Three data center gurus, whose resumes include jobs at Facebook, Google, and Practice Fusion, started Coolan to develop software that uses crowdsourced data to predict server outages.
Enterprise data-center managers are squeezing every penny out of their operations. To accomplish that, operators are even building custom equipment and creating proprietary operating platforms. And, as expected, the effort has reaped tangible benefits. PUEs and operating costs at enterprise data-centers continue to drop.
That's great. However, lest we forget, there is a lot more small to mid-sized data centers than the monster enterprise versions. And, those data-center managers will tell you there's zero money to develop custom servers; besides, colocation data centers most likely have customer equipment to contend with. As for specialized control and management systems, that's not even a consideration.
This chasm has not gone unnoticed. A group of guys with extensive experience in data-center infrastructure and controls decided to build a bridge over the digital chasm. Data-center gurus Amir Michael and Jonathan Heiliger (both former Facebook employees) and Amir's brother Yoni Michael of Practice Fusion started collaborating in 2013 with the thought of developing solutions for smaller commercial data centers.
"We bring to this effort our experience from building next-generation hardware at Facebook and Google," mentions Amir Michael on the team's website. "And from sharing those designs via the Open Compute Project, a community-based initiative that seeks to build more efficient and sustainable infrastructure technology."
The team recently introduced their first product: Coolan. Amir Michael adds, "Coolan's analytics solution provides visibility into the performance of your data-center environment, and delivers insights that help reduce downtime and lower the cost of infrastructure."
Coolan focuses on server-failure prediction, which is critical in today's competitive market. To stay competitive, commercial data centers are guaranteeing 100% availability and paying stiff penalties when a client's uptime is anything less. "We've worked with small startups and web-scale companies," explains Amir Michael. "And universally, we've heard from Dev-Ops engineers, data-center managers, and CIOs that they want more insight into how their hardware is performing."
Knowing that, the Michael brothers and Heiliger decided that Coolan should be able to answer the following questions:
- Why is a server failing?
- How often does a server fail, and can the next failure be prevented?
- How can a server's configuration be optimized?
- What is the current hardware inventory?
- Was the right equipment purchased?
How Coolan works
The team developed a web dashboard, an API, and an innocuous piece of software that gets added to the customer's servers. The server software collects data on performance. "It digs deep and analyzes thousands of operational variables, from how many hours a component has been in operation to how many bit errors have been generated by memory, and our platform evaluates the server for stability and efficiency," mentions Amir Michael.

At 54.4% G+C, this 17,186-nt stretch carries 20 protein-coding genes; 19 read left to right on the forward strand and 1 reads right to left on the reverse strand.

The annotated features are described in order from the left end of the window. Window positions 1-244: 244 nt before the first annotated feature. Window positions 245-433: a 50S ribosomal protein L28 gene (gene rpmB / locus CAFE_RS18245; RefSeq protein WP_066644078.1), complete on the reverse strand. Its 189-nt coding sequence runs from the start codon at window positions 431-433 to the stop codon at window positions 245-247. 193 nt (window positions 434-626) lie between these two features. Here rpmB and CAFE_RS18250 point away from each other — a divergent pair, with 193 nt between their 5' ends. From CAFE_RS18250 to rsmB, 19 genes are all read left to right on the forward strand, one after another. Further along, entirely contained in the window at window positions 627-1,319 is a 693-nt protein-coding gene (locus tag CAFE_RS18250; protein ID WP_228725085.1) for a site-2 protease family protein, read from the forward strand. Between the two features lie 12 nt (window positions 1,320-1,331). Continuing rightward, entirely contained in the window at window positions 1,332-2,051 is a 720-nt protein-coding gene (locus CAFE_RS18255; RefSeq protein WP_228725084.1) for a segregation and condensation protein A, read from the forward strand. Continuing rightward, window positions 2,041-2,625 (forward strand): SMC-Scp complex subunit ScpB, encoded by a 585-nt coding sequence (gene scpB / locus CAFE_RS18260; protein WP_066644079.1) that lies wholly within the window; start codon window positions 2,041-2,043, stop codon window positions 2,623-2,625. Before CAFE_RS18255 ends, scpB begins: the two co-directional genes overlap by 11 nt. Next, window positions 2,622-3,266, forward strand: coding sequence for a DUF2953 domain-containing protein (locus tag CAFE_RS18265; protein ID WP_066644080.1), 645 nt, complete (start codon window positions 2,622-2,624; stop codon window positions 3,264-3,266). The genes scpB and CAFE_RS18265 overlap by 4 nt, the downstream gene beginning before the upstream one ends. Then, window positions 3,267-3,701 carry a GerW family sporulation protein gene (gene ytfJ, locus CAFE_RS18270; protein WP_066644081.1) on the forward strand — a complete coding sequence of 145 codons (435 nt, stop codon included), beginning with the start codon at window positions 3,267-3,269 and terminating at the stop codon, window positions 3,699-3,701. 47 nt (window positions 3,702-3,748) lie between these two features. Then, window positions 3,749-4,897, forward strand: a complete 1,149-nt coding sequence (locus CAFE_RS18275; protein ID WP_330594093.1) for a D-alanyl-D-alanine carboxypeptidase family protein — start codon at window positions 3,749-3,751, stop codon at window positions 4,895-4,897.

If that doesn't sound unique, remember that unlike brand-name servers with their proprietary server-optimization programs, Coolan is brand agnostic. Besides, Coolan does something that no one else does: It leverages crowdsourcing to gather a larger pool of data to increase prediction accuracy. Figure A above illustrates how Coolan presents component failure-rate information.
"Coolan's algorithms analyze the collective configuration, failure, and event data from our customer base," notes Amir Michael. "So we can empower each customer — whether they have ten servers or hundreds of thousands — with insights gleaned from a much larger data set."
Coolan reports and recommendations
After analyzing data from a client, Coolan melds the client information with crowdsourced data, ultimately creating benchmarking reports and real-time recommendations tailored for the client. The Michael brothers and Heiliger feel this proactive information will allow clients to shift from "wait and see" mode to anticipating and negating unexpected hardware issues. The Coolan blog mentions, "With the typical annual failure rate of a server at seven percent, even an incremental improvement can translate to a cost savings from thousands to millions of dollars, depending on a customer's server fleet."
Managers appreciate advanced notification
After asking colleagues who run data centers, they all agree that something like Coolan would be useful — if the costs align with their budgets, and they can get upper management to see the benefit.
If the success of Amir Michael and Heiliger at Facebook are any indication, Coolan should keep antacid tablets in the bottle of many a data-center manager.
Coolan is in private beta. If you are interested, visit the website and join the pilot program.